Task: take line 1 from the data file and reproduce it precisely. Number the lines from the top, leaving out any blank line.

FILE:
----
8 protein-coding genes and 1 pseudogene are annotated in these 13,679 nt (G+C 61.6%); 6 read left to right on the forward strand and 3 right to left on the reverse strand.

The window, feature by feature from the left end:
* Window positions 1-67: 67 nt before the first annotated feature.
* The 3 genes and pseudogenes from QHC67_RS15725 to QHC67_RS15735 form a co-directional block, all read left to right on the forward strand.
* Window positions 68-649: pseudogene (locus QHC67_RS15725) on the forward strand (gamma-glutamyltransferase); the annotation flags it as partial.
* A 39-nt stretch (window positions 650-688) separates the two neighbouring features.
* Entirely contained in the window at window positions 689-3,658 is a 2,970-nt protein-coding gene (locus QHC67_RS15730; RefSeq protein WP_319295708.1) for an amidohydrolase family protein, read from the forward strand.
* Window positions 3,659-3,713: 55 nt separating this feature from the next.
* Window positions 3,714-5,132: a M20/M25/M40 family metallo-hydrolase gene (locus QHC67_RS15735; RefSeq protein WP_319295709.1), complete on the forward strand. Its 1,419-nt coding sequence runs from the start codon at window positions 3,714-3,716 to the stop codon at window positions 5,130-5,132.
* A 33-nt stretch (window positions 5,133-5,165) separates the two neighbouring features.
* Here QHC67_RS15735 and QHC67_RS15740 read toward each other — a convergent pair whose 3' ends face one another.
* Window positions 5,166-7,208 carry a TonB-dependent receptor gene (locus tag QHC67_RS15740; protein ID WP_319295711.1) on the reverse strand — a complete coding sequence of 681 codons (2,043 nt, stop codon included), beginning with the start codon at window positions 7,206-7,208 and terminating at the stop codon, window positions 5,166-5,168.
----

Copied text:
8 protein-coding genes and 1 pseudogene are annotated in these 13,679 nt (G+C 61.6%); 6 read left to right on the forward strand and 3 right to left on the reverse strand.